The Best Books of the Year (2013)

By posted at 10:03 am on November 7, 2013 3

Amazon released their annual Best Books of the Year: Top 100 in Print list today (as well as a free and helpful Reader’s Guide), and numerous Millions favorites made the cut. Both George Saunders’s Tenth of December and Philipp Meyer’s The Son cracked the top 10. We reviewed both here and here, respectively. Other notable books boasting extensive Millions coverage include Meg Wolitzer’s The Interestings (review), George Packer’s The Unwinding (review), Eleanor Catton’s The Luminaries (review), Dave Eggers’s The Circle (review), James Salter’s All That Is (review), Karen Russell’s Vampires in the Lemon Grove (interview), Stuart Nadler’s Wise Men (review),  Colum McCann’s TransAtlantic (review), and Colm Tóibín’s The Testament of Mary (review). Meanwhile, the top spot belongs to Donna Tartt’s The Goldfinch.

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3 Responses to “The Best Books of the Year (2013)”

  1. Pat Hobby
    at 2:20 pm on November 7, 2013

    Completely predictable and wholly boring list.

  2. Verisimilitudes: Week Ending 11.09.2013 | Typographical Era
    at 2:00 pm on November 10, 2013

    […] Amazon and The Millions released their lists of the best books of […]

  3. Wendy L.
    at 7:40 pm on November 11, 2013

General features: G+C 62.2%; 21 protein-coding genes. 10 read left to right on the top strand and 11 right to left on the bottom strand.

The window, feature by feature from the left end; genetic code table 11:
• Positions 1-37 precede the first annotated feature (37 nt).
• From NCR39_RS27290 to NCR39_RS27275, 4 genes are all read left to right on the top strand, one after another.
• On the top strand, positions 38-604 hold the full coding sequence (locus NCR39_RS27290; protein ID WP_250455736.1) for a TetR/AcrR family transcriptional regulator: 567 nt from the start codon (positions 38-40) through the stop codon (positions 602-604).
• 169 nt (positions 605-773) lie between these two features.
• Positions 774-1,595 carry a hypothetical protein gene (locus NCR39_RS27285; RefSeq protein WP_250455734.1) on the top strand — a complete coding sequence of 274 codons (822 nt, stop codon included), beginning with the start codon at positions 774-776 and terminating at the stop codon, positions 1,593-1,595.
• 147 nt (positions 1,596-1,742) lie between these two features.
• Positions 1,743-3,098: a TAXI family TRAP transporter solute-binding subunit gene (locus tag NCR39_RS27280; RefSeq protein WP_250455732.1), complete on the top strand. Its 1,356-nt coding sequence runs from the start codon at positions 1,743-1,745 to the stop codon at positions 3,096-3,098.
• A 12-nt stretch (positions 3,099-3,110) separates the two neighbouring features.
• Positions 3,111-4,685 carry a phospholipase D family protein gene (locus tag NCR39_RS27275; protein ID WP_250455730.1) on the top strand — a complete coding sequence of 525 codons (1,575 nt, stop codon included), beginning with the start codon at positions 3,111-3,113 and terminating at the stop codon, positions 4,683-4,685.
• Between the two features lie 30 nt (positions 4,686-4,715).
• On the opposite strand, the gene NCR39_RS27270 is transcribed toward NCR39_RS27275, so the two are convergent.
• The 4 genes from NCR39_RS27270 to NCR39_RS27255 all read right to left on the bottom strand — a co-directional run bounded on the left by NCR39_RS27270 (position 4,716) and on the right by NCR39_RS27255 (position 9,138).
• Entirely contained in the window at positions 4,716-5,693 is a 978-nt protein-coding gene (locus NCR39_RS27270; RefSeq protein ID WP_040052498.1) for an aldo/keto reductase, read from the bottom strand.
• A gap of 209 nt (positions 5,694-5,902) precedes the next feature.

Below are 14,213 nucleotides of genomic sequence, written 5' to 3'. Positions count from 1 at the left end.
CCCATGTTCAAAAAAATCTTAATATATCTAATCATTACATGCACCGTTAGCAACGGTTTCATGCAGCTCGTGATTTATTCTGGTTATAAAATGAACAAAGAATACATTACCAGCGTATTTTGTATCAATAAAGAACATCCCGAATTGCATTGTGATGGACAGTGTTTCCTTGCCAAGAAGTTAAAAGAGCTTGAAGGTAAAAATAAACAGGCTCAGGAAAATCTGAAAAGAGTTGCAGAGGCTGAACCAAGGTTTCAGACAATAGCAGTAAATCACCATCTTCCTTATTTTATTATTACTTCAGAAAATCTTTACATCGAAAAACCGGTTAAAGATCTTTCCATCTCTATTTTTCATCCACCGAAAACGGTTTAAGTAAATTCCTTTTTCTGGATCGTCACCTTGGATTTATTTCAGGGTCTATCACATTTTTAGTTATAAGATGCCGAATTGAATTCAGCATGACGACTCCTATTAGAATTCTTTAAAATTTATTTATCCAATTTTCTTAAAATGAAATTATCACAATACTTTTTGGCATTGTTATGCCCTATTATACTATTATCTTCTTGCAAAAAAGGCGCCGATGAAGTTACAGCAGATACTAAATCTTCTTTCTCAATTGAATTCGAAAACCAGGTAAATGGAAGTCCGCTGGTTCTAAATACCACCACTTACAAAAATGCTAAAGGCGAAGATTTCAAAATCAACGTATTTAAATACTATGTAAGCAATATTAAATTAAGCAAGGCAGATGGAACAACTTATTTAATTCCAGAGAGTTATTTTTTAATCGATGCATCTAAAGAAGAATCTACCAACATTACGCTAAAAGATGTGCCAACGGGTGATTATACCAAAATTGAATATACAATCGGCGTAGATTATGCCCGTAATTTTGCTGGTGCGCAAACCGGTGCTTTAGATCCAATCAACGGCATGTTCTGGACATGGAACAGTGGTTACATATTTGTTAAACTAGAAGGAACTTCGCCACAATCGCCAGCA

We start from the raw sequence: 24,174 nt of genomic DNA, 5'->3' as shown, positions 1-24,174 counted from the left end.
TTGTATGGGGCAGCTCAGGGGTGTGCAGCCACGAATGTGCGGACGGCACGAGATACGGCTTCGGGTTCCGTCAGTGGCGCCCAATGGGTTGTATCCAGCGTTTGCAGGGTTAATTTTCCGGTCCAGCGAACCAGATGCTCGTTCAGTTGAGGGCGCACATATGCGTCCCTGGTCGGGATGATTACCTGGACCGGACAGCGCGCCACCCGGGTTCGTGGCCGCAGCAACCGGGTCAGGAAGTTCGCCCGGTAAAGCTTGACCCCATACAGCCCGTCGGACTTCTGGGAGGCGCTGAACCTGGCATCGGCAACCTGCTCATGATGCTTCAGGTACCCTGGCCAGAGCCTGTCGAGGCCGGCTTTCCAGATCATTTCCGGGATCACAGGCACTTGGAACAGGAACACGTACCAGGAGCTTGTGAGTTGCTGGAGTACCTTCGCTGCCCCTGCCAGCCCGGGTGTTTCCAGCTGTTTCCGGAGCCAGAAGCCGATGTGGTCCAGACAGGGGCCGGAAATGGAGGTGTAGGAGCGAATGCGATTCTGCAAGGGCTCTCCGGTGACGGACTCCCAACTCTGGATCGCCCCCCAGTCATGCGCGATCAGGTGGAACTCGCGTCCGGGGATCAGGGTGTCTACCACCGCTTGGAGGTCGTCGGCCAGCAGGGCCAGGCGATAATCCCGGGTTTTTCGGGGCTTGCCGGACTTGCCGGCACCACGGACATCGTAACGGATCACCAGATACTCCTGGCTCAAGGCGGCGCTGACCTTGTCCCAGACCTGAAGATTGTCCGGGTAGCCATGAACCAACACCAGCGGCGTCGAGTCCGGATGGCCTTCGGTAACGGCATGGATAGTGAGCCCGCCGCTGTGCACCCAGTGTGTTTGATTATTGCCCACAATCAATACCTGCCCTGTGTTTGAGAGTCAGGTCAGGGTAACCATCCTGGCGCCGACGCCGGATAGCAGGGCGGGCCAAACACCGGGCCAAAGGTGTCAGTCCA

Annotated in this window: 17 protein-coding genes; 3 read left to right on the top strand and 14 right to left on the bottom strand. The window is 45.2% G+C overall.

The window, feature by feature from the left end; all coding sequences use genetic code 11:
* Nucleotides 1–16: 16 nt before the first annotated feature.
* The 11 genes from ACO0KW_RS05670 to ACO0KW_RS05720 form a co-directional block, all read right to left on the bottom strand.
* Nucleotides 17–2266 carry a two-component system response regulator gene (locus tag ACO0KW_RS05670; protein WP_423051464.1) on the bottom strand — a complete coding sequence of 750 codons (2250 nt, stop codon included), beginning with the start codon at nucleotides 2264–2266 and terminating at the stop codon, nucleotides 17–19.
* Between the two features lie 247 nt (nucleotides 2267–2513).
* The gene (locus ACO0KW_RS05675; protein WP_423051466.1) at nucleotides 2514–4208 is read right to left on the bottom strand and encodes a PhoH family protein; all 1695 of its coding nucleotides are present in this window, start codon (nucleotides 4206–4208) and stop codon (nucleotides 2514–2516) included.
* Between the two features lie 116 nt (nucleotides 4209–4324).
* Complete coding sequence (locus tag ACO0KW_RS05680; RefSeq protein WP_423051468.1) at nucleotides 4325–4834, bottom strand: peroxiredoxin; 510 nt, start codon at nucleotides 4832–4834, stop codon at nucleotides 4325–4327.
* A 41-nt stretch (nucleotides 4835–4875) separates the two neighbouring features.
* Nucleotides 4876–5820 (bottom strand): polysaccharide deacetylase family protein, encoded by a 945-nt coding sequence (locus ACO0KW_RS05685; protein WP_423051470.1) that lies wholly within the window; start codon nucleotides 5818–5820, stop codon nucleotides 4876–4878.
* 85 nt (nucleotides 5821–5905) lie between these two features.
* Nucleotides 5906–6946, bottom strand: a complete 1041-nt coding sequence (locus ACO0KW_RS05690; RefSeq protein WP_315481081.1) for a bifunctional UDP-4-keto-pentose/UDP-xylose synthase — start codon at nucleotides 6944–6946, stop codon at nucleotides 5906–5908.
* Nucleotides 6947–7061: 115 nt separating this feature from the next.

I’ve heard a lot of good things about “The Goldfinch” by Donna Tartt. To be honest I haven’t heard of the other books! Thanks for posting the review links too :) My contribution to the list would be the mainstream literary fiction masterpiece by author A.R. Taylor, “Sex, Rain, and Cold Fusion.” ( The link gives a good description of the book and some pages from the first chapter. This is one of the funniest novels I’ve ever read, and not only did it have me laughing throughout it had me hooked at page one. The main character, David Oster, is a genius with a complicated life full of sex, physics, and the endless search for some sort of meaning in his day to day routine. He moves from California to Washington leaving the sunshine and women behind for a new job that promises more money and more time researching the thing he loves most, underwater physics. Unfortunately, the new job brings nothing but chaos to David Oster’s already confusing life and he is thrown into a murder mystery thanks to his employer and his employer’s newly murdered wife. He also enters into a very demanding relationship himself and is pushed to his limits when he finds that his ocean studies must be put on hold so he can spend time figuring out the physics of horses performing on a basketball court. There are so many funny twists and turns. This novel needs to be added to the best books of 2013 for sure.

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